Monday, February 28, 2011

Alaska Airlines: Cheap Tickets to the Big Island of Hawaii

Alaska Airlines today announced a limited time airfare sale on one-way flights between four Hawaiian Islands and multiple US Mainland west coast and Alaska cities the carrier serves, for as low as $159. The discounted deals include direct flights to Kailua-Kona on the Big Island, Honolulu on Oahu, Kahului on Maui and Lihue on Kauai.

Tickets must be purchased by Wednesday, March 9, 2011. As you might expect, seats and travel dates are limited.

For reservations, ticket purchases, terms, conditions and blackout dates, visit Alaska Airlines' "Hawaii on Sale" airfare web page, or call (800) 252-7522

Saturday, February 19, 2011

Lava Lake Rises on Hawaii's Kilauea

30 minutes from Hale Moana Bed & Breakfast:

For months, as rockfalls enlarged the lava lake at the bottom of the pit in Halema'uma'u crater, a portion of the north rim refuesd to collapse, defying gravity.

Late Monday morning, a part of the rim of the pit, which overhangs by 180 feet, gave way, roiling the surface of the lake and spreading a thin layer of ejecta as far as the Jaggar Museum.

The small explosive episodes are a reminder of the unpredictable nature of Kilauea volcano, which is engorged with increased levels of magma.

The effects of this increase in the magma supply are readily apparent, from the rising lava lake in Halema'uma'u to the crater-filling effusive lava flows at the 28-year-old Pu'u 'O'o vent.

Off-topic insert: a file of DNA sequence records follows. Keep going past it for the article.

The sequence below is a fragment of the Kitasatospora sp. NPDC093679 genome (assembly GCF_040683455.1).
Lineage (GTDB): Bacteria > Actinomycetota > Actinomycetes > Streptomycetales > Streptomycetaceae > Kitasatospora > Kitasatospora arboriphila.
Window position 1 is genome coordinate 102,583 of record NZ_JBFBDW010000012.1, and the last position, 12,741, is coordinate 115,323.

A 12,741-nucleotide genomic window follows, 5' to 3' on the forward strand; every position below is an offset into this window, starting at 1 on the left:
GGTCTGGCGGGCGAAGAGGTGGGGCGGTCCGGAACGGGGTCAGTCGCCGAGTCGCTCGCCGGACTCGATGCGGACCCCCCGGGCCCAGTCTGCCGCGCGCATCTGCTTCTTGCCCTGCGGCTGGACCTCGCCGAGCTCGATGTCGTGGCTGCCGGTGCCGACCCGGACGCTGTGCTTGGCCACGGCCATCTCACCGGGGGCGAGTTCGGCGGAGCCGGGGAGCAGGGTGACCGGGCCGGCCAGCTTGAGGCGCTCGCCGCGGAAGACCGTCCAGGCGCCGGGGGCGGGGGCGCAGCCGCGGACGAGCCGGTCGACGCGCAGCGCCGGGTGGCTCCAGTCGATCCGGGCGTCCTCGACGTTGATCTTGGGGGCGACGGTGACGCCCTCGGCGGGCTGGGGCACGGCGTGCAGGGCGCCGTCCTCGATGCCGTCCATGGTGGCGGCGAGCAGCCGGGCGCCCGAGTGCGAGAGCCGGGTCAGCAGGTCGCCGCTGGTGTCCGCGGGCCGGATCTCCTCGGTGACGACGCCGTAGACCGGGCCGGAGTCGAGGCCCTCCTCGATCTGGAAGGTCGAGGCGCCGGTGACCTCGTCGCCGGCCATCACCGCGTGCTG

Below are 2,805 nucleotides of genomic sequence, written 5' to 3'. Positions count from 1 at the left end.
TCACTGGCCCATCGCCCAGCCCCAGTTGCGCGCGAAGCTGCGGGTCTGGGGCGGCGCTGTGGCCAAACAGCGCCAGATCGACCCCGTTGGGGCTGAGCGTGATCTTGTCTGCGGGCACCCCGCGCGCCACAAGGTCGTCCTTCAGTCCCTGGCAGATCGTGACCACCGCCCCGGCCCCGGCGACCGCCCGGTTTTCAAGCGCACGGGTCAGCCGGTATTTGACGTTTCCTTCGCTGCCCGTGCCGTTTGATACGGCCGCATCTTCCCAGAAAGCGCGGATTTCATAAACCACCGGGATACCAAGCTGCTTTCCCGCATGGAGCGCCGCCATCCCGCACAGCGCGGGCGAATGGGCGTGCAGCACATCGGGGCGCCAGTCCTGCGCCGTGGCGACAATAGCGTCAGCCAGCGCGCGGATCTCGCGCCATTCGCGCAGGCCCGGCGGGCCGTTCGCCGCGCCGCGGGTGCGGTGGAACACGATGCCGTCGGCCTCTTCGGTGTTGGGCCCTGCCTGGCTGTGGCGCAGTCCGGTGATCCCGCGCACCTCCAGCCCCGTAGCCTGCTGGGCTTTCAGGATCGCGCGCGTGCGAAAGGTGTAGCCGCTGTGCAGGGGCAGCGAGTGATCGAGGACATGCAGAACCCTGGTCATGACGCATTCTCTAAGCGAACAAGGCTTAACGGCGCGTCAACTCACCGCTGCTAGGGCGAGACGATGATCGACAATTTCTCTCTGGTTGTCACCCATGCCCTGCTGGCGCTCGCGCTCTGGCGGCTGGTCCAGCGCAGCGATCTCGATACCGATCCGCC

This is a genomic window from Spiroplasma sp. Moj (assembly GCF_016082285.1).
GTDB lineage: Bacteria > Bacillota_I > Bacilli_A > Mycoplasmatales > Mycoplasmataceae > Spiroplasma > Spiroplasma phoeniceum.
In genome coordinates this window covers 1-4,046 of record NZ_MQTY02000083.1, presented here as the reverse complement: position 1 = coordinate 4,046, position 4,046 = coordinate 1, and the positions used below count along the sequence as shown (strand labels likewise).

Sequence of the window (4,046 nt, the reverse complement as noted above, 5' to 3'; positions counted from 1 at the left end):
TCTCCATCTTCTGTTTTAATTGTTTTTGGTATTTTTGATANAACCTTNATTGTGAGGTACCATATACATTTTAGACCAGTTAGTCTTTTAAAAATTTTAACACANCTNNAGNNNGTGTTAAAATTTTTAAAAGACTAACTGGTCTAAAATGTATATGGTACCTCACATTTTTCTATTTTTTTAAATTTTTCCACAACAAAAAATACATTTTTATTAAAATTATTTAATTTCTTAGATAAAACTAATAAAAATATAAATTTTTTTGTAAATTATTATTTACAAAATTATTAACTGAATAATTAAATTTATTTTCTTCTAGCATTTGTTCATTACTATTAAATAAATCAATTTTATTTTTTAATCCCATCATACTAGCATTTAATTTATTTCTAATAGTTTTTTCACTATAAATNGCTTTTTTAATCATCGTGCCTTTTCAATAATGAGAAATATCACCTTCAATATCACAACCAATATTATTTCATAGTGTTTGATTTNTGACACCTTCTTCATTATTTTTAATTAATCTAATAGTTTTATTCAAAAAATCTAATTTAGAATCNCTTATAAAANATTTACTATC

At the rim of Halema'uma'u, a camera perched near the destroyed visitor overlook gave a clear look at both explosive events. In the first of a series of events, part of the pit gave way around 8:42 a.m., falling onto the bubbling surface of the lava lake 250 feet below. Huge boulders, the size of bathrtubs or larger, hit the surface and disintegrated into a cloud of rock ash, which then rose high into the air as a dusty brown plume. About five or six of these events were recorded.

At 11:35 a.m., a large piece of the vent wall, estimated to be about 395 feet long and up to 16 feet wide, collapsed into the lava lake. It pushed a surge of molten rock onto the far side of the lake and released trapped gases.

Since Kilauea's summit vent first opened in Halema'uma'u in March 2008, the hole has increased from 115 feet in diameter to nearly 490 feet. Falling rock on Monday expanded the width of the vent another 15 to 30 feet , and several more collapses occured before dawn Tuesday, enlarging the vent further. Click here, for more pictures and sound bites.

The next phase in the eruption: Magma could continue to rise within the vent, eventually spilling onto the crater floor in the coming months. It might intrude into one of Kilauea's two rift zones and erupt at a weak spot. The magma might intrude into the rift zone and not erupt. Or for some reason, the supply of the lava to Kiauea might decrease, resulting in no new activity.

Tuesday, February 8, 2011

Hawaii Big Island - Kilauea Activity Up-date

Only minutes from Hale Moana Bed & Breakfast: